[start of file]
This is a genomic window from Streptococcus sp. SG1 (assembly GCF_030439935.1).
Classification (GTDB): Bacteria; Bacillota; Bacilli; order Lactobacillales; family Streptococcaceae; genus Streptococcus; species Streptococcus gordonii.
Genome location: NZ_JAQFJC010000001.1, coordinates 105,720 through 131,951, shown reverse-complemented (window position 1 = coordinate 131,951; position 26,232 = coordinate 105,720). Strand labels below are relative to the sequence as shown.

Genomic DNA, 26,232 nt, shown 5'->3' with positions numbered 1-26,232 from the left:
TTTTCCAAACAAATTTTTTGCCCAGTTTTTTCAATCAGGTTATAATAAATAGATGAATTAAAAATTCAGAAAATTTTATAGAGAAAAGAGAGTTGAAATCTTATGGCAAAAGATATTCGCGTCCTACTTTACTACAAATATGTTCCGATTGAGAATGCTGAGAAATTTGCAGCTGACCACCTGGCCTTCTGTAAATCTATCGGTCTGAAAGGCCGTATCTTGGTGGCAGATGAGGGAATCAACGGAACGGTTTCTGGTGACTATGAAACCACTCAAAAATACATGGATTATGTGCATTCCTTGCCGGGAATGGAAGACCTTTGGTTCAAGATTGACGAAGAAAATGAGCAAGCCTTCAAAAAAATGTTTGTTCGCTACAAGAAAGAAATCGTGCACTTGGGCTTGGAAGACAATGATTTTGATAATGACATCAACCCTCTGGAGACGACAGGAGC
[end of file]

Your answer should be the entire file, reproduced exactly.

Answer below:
This is a genomic window from Streptococcus sp. SG1 (assembly GCF_030439935.1).
Classification (GTDB): Bacteria; Bacillota; Bacilli; order Lactobacillales; family Streptococcaceae; genus Streptococcus; species Streptococcus gordonii.
Genome location: NZ_JAQFJC010000001.1, coordinates 105,720 through 131,951, shown reverse-complemented (window position 1 = coordinate 131,951; position 26,232 = coordinate 105,720). Strand labels below are relative to the sequence as shown.

Genomic DNA, 26,232 nt, shown 5'->3' with positions numbered 1-26,232 from the left:
TTTTCCAAACAAATTTTTTGCCCAGTTTTTTCAATCAGGTTATAATAAATAGATGAATTAAAAATTCAGAAAATTTTATAGAGAAAAGAGAGTTGAAATCTTATGGCAAAAGATATTCGCGTCCTACTTTACTACAAATATGTTCCGATTGAGAATGCTGAGAAATTTGCAGCTGACCACCTGGCCTTCTGTAAATCTATCGGTCTGAAAGGCCGTATCTTGGTGGCAGATGAGGGAATCAACGGAACGGTTTCTGGTGACTATGAAACCACTCAAAAATACATGGATTATGTGCATTCCTTGCCGGGAATGGAAGACCTTTGGTTCAAGATTGACGAAGAAAATGAGCAAGCCTTCAAAAAAATGTTTGTTCGCTACAAGAAAGAAATCGTGCACTTGGGCTTGGAAGACAATGATTTTGATAATGACATCAACCCTCTGGAGACGACAGGAGC